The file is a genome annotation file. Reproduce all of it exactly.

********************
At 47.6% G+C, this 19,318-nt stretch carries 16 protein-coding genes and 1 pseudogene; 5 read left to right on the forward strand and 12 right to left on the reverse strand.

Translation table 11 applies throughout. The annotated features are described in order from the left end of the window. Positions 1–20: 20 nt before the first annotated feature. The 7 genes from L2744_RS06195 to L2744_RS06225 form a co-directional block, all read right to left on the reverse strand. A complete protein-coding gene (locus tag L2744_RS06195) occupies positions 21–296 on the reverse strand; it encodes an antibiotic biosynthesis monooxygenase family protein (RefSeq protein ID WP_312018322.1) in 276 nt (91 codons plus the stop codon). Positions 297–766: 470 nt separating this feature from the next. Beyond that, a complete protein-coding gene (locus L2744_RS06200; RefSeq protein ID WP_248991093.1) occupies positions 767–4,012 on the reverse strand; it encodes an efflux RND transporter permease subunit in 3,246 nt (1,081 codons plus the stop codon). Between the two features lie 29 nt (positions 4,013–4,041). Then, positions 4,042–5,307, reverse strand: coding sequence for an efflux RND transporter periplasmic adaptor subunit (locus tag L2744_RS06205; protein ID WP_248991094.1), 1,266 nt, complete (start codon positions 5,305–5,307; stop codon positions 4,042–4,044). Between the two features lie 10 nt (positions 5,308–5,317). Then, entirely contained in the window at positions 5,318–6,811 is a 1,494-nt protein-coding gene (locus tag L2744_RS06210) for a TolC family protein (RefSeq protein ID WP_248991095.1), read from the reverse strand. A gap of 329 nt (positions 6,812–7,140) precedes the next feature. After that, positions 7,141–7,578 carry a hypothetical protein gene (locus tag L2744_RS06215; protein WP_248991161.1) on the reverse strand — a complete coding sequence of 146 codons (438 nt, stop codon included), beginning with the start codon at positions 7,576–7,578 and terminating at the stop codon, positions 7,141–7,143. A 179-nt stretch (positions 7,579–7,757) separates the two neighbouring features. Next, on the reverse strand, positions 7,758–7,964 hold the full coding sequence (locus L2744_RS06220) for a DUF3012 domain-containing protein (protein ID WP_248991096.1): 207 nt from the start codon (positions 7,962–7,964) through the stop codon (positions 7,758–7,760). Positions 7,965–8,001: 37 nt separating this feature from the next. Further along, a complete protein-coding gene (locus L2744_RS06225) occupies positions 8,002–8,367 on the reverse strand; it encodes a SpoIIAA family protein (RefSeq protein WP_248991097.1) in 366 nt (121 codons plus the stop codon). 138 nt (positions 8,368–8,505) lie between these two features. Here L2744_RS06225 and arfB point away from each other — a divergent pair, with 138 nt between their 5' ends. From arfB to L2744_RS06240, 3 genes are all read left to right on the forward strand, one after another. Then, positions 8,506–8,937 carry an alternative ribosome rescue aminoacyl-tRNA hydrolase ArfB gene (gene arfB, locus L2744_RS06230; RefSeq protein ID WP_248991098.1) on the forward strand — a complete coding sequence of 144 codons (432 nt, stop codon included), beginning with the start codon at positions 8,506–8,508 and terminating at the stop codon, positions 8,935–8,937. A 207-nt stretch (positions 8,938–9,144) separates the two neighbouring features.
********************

At 47.6% G+C, this 19,318-nt stretch carries 16 protein-coding genes and 1 pseudogene; 5 read left to right on the forward strand and 12 right to left on the reverse strand.

Translation table 11 applies throughout. The annotated features are described in order from the left end of the window. Positions 1–20: 20 nt before the first annotated feature. The 7 genes from L2744_RS06195 to L2744_RS06225 form a co-directional block, all read right to left on the reverse strand. A complete protein-coding gene (locus tag L2744_RS06195) occupies positions 21–296 on the reverse strand; it encodes an antibiotic biosynthesis monooxygenase family protein (RefSeq protein ID WP_312018322.1) in 276 nt (91 codons plus the stop codon). Positions 297–766: 470 nt separating this feature from the next. Beyond that, a complete protein-coding gene (locus L2744_RS06200; RefSeq protein ID WP_248991093.1) occupies positions 767–4,012 on the reverse strand; it encodes an efflux RND transporter permease subunit in 3,246 nt (1,081 codons plus the stop codon). Between the two features lie 29 nt (positions 4,013–4,041). Then, positions 4,042–5,307, reverse strand: coding sequence for an efflux RND transporter periplasmic adaptor subunit (locus tag L2744_RS06205; protein ID WP_248991094.1), 1,266 nt, complete (start codon positions 5,305–5,307; stop codon positions 4,042–4,044). Between the two features lie 10 nt (positions 5,308–5,317). Then, entirely contained in the window at positions 5,318–6,811 is a 1,494-nt protein-coding gene (locus tag L2744_RS06210) for a TolC family protein (RefSeq protein ID WP_248991095.1), read from the reverse strand. A gap of 329 nt (positions 6,812–7,140) precedes the next feature. After that, positions 7,141–7,578 carry a hypothetical protein gene (locus tag L2744_RS06215; protein WP_248991161.1) on the reverse strand — a complete coding sequence of 146 codons (438 nt, stop codon included), beginning with the start codon at positions 7,576–7,578 and terminating at the stop codon, positions 7,141–7,143. A 179-nt stretch (positions 7,579–7,757) separates the two neighbouring features. Next, on the reverse strand, positions 7,758–7,964 hold the full coding sequence (locus L2744_RS06220) for a DUF3012 domain-containing protein (protein ID WP_248991096.1): 207 nt from the start codon (positions 7,962–7,964) through the stop codon (positions 7,758–7,760). Positions 7,965–8,001: 37 nt separating this feature from the next. Further along, a complete protein-coding gene (locus L2744_RS06225) occupies positions 8,002–8,367 on the reverse strand; it encodes a SpoIIAA family protein (RefSeq protein WP_248991097.1) in 366 nt (121 codons plus the stop codon). 138 nt (positions 8,368–8,505) lie between these two features. Here L2744_RS06225 and arfB point away from each other — a divergent pair, with 138 nt between their 5' ends. From arfB to L2744_RS06240, 3 genes are all read left to right on the forward strand, one after another. Then, positions 8,506–8,937 carry an alternative ribosome rescue aminoacyl-tRNA hydrolase ArfB gene (gene arfB, locus L2744_RS06230; RefSeq protein ID WP_248991098.1) on the forward strand — a complete coding sequence of 144 codons (432 nt, stop codon included), beginning with the start codon at positions 8,506–8,508 and terminating at the stop codon, positions 8,935–8,937. A 207-nt stretch (positions 8,938–9,144) separates the two neighbouring features.